It is important to practice Estimation Questions (like calculating the size of a certain product's market) and also to practice multiplication and division of large numbers. This might sound like a "cliché" but it is very important to have confidence when doing your calculations.
You might say, it is very easy to calculate 50 billion times 15% divided by 10 million, but in that moment and with some nerves on your back things can get difficult. Obviously, it is important to round numbers and make the calculations as easy as possible.
Apart from estimation and arithmetic, it is also important to know the basic facts about your Country/Region/etc. This should go without saying, but some people might underestimate the importance of knowing the basics.
Population, main sectors in the economy, GDP growth or contraction in the last years and even politics appeared sporadically on the interviews. Failure to know the environment on which you live, and in which the consulting company works, might lead to a very bad impression in your recruiter. Lastly, brainteasers or strange things can appear. I do not know how to study for this, but if you think logically things should go fine.
I hope this feedback might prove valuable for future candidates. I think this is the first post from Argentina, and I am happy with that. I hope future success stories appear from this region. IMHO consulting firms in emerging economies can play a big role for helping local and international companies settle down and grow. I hope this is the beginning of an exiting, intellectually challenging path.
Congratulations on your offer and thank you for adding to the collection of knowledge here on this site. It's an unexpected, but very welcomed, surprise.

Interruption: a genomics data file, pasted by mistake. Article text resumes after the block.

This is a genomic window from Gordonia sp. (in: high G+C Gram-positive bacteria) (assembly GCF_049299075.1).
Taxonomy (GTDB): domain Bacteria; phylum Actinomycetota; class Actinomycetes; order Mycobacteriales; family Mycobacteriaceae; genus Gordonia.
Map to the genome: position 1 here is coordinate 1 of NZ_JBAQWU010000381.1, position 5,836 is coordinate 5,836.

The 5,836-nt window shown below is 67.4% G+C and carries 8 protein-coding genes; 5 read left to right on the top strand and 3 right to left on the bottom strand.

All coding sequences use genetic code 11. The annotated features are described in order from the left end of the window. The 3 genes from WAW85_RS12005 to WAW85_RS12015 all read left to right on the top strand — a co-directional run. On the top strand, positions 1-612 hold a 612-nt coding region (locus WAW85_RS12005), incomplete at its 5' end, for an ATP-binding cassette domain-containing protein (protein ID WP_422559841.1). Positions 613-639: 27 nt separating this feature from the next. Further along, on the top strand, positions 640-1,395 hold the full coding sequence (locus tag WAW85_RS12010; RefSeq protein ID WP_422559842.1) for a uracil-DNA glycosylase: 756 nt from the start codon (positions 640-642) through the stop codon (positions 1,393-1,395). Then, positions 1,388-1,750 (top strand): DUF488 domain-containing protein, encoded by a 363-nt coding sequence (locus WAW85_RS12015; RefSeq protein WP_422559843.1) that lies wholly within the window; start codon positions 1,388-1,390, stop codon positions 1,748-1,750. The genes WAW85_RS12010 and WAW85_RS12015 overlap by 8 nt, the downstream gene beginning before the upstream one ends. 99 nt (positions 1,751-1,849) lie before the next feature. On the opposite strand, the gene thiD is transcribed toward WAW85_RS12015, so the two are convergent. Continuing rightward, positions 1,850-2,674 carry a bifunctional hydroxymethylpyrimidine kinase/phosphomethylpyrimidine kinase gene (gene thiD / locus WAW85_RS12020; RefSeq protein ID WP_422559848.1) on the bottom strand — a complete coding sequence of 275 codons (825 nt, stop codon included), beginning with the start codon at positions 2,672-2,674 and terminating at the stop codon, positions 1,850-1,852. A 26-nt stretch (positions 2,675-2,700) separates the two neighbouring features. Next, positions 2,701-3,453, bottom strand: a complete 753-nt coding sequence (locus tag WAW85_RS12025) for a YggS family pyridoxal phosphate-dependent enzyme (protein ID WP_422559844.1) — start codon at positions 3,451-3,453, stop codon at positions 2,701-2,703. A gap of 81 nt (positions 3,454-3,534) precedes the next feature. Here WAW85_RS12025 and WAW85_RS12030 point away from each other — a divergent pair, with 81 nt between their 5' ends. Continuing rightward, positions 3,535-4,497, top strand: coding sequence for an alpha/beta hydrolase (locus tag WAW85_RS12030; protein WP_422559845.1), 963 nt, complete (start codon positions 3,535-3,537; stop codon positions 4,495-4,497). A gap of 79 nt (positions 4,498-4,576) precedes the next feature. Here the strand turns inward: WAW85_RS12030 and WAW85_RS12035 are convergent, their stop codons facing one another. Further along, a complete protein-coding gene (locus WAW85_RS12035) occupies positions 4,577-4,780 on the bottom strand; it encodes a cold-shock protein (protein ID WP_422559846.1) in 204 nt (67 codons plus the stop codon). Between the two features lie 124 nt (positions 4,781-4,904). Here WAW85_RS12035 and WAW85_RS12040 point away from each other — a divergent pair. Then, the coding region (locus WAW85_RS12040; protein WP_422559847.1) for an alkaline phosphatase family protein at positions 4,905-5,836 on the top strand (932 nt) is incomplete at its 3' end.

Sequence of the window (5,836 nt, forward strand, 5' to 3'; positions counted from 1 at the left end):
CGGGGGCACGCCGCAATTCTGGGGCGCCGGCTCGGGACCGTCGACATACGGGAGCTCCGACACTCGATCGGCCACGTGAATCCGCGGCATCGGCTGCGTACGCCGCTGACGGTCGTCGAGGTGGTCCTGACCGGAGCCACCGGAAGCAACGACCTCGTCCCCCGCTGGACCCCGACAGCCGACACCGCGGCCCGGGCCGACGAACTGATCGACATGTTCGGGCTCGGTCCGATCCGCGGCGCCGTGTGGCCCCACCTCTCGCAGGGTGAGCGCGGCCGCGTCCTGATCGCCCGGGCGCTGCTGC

A few things I'd highlight that you mentioned:
1) Creativity in Problem Solving - I think you're totally right on this one. In hindsight, I realized that I was a very flexible and creative problem-solver. I always started with some kind of framework, but often changed them on the fly, threw them away, or made up a new framework on the spot.
When I first started to practice, I had to mechanically get used to using the framework. By the end of the process (after 20 - 40 practice cases and 60 live ones), I stopped thinking about the frameworks and mixed and matched frameworks as needed.
To your point, not every situation works for the standard frameworks. So while the frameworks I provide cover 80% - 90% of cases, it doesn't cover 100% of them. So it's useful to know when they just don't fit. Rather than trying to force the situation into an incompatible framework, you're better off just starting from scratch.
That is an advanced case interview skill and I'm not entirely sure it's very teachable. It's not "science" (formulaic), it's more “art.”
2) I would re-iterate your point of estimation questions and doing math with larger numbers. You need to be amazing at it during practice so that under moderate stress you don't make a careless error in your head (miscounting zeros is a common mistake).
I used to practice estimation questions while walking to class. I would walk by a bicycle and try to estimate the total # of bicycles in the country and try to figure it out before I got to class.
When I left class and saw someone putting away their pens, I'd try to estimate the total size of the pen market in my country and do it before I got to my next class. These days, I can't do an estimation question to save my life. My mind is too darn slow and I'm out of practice. So it's important to practice a lot to stay sharp.